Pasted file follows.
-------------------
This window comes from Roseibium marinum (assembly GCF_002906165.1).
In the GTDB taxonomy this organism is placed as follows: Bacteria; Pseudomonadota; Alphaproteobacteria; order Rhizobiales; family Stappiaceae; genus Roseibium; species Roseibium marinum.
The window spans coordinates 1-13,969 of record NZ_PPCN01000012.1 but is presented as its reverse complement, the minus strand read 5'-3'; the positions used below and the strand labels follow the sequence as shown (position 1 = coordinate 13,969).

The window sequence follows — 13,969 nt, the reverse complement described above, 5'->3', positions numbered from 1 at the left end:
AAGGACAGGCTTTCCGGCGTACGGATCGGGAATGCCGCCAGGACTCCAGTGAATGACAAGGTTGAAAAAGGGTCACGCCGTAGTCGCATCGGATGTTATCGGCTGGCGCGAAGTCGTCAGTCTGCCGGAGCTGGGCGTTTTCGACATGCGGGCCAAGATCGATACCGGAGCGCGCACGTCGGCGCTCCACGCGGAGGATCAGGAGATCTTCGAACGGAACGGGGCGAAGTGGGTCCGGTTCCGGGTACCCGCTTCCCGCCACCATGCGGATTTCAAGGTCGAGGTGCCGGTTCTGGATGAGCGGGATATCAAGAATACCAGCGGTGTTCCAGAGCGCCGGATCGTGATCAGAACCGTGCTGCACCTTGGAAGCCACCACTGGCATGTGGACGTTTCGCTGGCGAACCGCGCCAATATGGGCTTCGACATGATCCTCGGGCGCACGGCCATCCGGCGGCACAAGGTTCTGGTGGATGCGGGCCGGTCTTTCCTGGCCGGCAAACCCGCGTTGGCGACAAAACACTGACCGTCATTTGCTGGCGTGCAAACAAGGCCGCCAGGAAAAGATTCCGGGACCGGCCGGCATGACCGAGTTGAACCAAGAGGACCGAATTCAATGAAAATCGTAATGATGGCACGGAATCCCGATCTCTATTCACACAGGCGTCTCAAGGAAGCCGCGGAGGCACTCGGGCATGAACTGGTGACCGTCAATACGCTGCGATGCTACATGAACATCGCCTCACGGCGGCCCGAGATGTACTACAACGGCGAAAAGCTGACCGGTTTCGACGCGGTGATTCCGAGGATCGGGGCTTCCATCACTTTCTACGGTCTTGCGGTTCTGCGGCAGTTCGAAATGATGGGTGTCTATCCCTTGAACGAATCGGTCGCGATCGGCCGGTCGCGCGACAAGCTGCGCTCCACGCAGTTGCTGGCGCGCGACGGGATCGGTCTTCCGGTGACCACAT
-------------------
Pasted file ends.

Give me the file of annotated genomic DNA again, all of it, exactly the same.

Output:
This window comes from Roseibium marinum (assembly GCF_002906165.1).
In the GTDB taxonomy this organism is placed as follows: Bacteria; Pseudomonadota; Alphaproteobacteria; order Rhizobiales; family Stappiaceae; genus Roseibium; species Roseibium marinum.
The window spans coordinates 1-13,969 of record NZ_PPCN01000012.1 but is presented as its reverse complement, the minus strand read 5'-3'; the positions used below and the strand labels follow the sequence as shown (position 1 = coordinate 13,969).

The window sequence follows — 13,969 nt, the reverse complement described above, 5'->3', positions numbered from 1 at the left end:
AAGGACAGGCTTTCCGGCGTACGGATCGGGAATGCCGCCAGGACTCCAGTGAATGACAAGGTTGAAAAAGGGTCACGCCGTAGTCGCATCGGATGTTATCGGCTGGCGCGAAGTCGTCAGTCTGCCGGAGCTGGGCGTTTTCGACATGCGGGCCAAGATCGATACCGGAGCGCGCACGTCGGCGCTCCACGCGGAGGATCAGGAGATCTTCGAACGGAACGGGGCGAAGTGGGTCCGGTTCCGGGTACCCGCTTCCCGCCACCATGCGGATTTCAAGGTCGAGGTGCCGGTTCTGGATGAGCGGGATATCAAGAATACCAGCGGTGTTCCAGAGCGCCGGATCGTGATCAGAACCGTGCTGCACCTTGGAAGCCACCACTGGCATGTGGACGTTTCGCTGGCGAACCGCGCCAATATGGGCTTCGACATGATCCTCGGGCGCACGGCCATCCGGCGGCACAAGGTTCTGGTGGATGCGGGCCGGTCTTTCCTGGCCGGCAAACCCGCGTTGGCGACAAAACACTGACCGTCATTTGCTGGCGTGCAAACAAGGCCGCCAGGAAAAGATTCCGGGACCGGCCGGCATGACCGAGTTGAACCAAGAGGACCGAATTCAATGAAAATCGTAATGATGGCACGGAATCCCGATCTCTATTCACACAGGCGTCTCAAGGAAGCCGCGGAGGCACTCGGGCATGAACTGGTGACCGTCAATACGCTGCGATGCTACATGAACATCGCCTCACGGCGGCCCGAGATGTACTACAACGGCGAAAAGCTGACCGGTTTCGACGCGGTGATTCCGAGGATCGGGGCTTCCATCACTTTCTACGGTCTTGCGGTTCTGCGGCAGTTCGAAATGATGGGTGTCTATCCCTTGAACGAATCGGTCGCGATCGGCCGGTCGCGCGACAAGCTGCGCTCCACGCAGTTGCTGGCGCGCGACGGGATCGGTCTTCCGGTGACCACAT